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What to Look for in Car Insurance Coverage

It’s a jungle out there on the road, so choosing the right car insurance is an important decision. But there are so many options and coverage times—how do you make sense of it all?

Liability Coverage

Accidents happen, and liability coverage is what protects you when you’re the one at fault. Under Colorado law, you are required to carry liability coverage of at least $25,000 per person, $50,000 per accident, and most insurance companies offer policies providing up to $500,000 in liability coverage or more.  It is very important to choose a policy with enough coverage to protect your assets in the event that you cause an accident, as you can be responsible for paying any judgment against you over the limits of your policy.

Medical Payments (“Med Pay”)

Medical payments coverage is coverage that can cover or reimburse you for your medical treatment for injuries from any motor vehicle accident, whether or not you were at fault. In Colorado, your policy includes $5,000 in medical payments coverage unless you choose to opt out in writing.  You can elect larger amounts of medical payments coverage too.

Think that you don’t need medical payments coverage because you have health insurance?  Med Pay can be used to cover your copays and deductibles—which can get costly—as well as treatment that your health insurance doesn’t cover.  You also do not have to reimburse your auto insurance company for medical payments coverage you receive even if you receive a settlement on a claim where you’re not at fault.

UM/UIM Coverage

Unfortunately, you can’t always trust other drivers on the road to carry enough insurance to protect you.  Even worse, it’s estimated that 16.3% of Colorado drivers are uninsured![1]  Uninsured motorist insurance or underinsured motorist insurance (UM/UIM for short) covers you if you are involved in a motor vehicle accident and the other driver is uninsured or has a policy that won’t be enough to cover all your medical bills, lost wages, pain and suffering, and permanent impairment.  In Colorado, your policy will include UM/UIM coverage in the same amount as your liability coverage unless you opt out in writing.

Collision Insurance

Collision coverage covers damage to your car from a collision.  It will pay for repairs whether the damage is your fault or not.  If you are involved in a motor vehicle accident, the at-fault party’s coverage should cover damages to your car.  Even if the accident isn’t your fault, there are reasons why that may not happen, which might leave you without transportation if you don’t have your own coverage.  Collision coverage is not required by law, but may be required by the financing company if you took out a loan for your car or are leasing it.  Even if you don’t owe money on your car, depending on the value of your vehicle, it may be worth considering.  With most policies, collision insurance requires payment of a deductible which can range from $500 to $1,500 or more.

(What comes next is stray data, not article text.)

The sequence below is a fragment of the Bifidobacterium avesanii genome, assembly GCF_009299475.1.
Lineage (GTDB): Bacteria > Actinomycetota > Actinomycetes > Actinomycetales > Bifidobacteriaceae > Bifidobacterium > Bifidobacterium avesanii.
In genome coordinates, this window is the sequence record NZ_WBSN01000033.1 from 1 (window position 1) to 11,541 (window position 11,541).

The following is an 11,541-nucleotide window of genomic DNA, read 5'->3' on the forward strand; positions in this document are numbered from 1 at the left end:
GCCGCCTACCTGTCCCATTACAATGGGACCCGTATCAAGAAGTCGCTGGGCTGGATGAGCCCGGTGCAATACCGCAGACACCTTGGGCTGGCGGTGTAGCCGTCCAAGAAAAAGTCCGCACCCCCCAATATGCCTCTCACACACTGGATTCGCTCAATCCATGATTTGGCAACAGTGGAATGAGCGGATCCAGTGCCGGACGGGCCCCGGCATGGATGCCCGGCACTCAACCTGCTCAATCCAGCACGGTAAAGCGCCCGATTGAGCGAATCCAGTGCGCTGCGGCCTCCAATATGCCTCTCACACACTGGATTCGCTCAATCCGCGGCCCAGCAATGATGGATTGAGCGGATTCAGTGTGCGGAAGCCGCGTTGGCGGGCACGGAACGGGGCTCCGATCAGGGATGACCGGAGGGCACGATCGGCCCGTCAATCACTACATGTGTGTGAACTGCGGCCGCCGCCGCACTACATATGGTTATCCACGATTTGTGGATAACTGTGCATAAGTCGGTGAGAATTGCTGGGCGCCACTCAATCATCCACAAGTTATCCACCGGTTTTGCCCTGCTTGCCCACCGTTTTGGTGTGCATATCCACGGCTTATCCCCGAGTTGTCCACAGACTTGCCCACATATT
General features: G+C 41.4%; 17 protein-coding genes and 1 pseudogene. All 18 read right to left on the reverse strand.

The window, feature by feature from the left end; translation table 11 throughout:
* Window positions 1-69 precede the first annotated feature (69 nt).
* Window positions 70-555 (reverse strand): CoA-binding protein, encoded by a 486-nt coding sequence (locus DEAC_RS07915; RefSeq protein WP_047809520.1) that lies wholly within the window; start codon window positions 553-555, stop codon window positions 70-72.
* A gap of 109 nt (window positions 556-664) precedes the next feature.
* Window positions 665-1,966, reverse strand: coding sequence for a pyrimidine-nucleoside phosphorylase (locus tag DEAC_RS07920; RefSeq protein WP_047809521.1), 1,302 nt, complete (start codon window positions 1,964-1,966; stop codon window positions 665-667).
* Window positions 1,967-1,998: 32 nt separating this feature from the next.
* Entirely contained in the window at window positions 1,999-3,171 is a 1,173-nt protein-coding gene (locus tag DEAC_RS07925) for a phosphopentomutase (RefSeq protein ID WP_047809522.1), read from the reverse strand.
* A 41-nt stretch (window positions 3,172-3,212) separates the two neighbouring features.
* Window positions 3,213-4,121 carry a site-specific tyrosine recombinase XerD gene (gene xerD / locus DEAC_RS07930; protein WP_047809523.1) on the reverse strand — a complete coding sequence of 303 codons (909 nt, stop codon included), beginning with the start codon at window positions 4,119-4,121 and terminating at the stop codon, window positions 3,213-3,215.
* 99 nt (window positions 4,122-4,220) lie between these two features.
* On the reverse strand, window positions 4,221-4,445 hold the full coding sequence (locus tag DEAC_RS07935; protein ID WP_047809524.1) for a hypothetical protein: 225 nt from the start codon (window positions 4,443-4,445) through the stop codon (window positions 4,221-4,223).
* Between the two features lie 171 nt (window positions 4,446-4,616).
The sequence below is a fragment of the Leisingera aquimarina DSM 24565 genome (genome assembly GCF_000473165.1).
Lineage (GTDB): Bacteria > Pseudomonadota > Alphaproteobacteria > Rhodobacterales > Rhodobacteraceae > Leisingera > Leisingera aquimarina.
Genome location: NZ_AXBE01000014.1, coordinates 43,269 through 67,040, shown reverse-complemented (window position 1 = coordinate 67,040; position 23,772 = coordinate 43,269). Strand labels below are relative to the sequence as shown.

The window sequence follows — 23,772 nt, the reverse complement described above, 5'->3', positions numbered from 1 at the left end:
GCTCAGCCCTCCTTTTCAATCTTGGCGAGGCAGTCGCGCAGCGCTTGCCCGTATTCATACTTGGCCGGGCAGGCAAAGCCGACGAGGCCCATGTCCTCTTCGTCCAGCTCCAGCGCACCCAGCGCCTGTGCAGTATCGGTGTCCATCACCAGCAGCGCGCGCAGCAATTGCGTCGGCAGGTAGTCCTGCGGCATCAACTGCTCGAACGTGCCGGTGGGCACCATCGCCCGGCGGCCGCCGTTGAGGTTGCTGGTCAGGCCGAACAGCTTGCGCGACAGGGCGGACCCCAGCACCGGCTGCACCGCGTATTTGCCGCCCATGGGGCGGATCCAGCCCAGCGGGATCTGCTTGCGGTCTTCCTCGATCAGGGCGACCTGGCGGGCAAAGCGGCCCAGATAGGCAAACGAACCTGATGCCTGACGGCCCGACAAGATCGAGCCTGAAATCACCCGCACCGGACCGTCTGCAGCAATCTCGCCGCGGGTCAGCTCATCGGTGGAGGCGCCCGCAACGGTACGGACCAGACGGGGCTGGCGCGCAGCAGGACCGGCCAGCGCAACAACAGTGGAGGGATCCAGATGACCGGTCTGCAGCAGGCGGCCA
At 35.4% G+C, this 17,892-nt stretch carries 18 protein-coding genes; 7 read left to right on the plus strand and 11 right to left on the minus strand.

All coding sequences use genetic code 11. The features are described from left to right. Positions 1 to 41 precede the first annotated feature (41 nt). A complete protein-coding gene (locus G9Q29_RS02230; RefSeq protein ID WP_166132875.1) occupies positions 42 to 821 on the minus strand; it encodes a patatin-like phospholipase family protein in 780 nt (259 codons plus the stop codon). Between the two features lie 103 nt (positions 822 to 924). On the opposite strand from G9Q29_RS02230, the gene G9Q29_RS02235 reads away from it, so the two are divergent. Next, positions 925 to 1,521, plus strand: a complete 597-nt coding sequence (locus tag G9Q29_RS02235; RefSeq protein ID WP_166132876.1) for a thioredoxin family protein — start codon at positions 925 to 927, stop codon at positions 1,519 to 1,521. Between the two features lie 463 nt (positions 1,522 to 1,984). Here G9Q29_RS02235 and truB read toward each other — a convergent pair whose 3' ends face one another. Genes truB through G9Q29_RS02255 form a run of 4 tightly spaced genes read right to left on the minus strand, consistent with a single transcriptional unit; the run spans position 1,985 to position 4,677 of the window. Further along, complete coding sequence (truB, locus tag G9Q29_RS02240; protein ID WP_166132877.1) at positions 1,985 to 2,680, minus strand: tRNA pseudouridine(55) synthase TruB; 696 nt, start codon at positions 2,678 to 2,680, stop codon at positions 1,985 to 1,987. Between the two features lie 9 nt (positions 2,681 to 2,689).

Comprehensive Insurance

Comprehensive insurance is coverage for damage to your car from things like theft, hail, flooding, fire, and other damage that does not involve a crash. It may also cover broken windshields. This form of coverage will generally also require payment of a deductible in order to get your car fixed. Depending on when you purchased your car and the value, comprehensive insurance may or may not be an available option for you.  However, like collision coverage, it may be required by a financing company when a person is financing or leasing a vehicle.

GAP insurance

We all know that the tradeoff for a brand-new car is that it loses value the minute you drive it off the lot.  Gap insurance helps pay off what you owe in the event your car is totaled or stolen and you owe more than the vehicle’s fair market value, which is what standard collision insurance will pay for.  Gap insurance is a good idea if you did not make a large down payment, financed your vehicle for a long time, are leasing a vehicle, or purchased a car that depreciates more quickly than the average.  You can get gap insurance from the dealership when you purchase your car, or through your auto insurer if they offer the coverage, usually for a fairly minimal cost.

Once you buy insurance, make sure that you reevaluate your needs every so often to make sure that not only are you getting the best deal, but the coverages you have fit your current needs.

Note: This information is for educational processes and should not be used as legal advice for any legal matters. The information in this article should serve for educational purposes and should be used in this manner.

[1] https://www.bankrate.com/insurance/car/uninsured-motorist-statistics/

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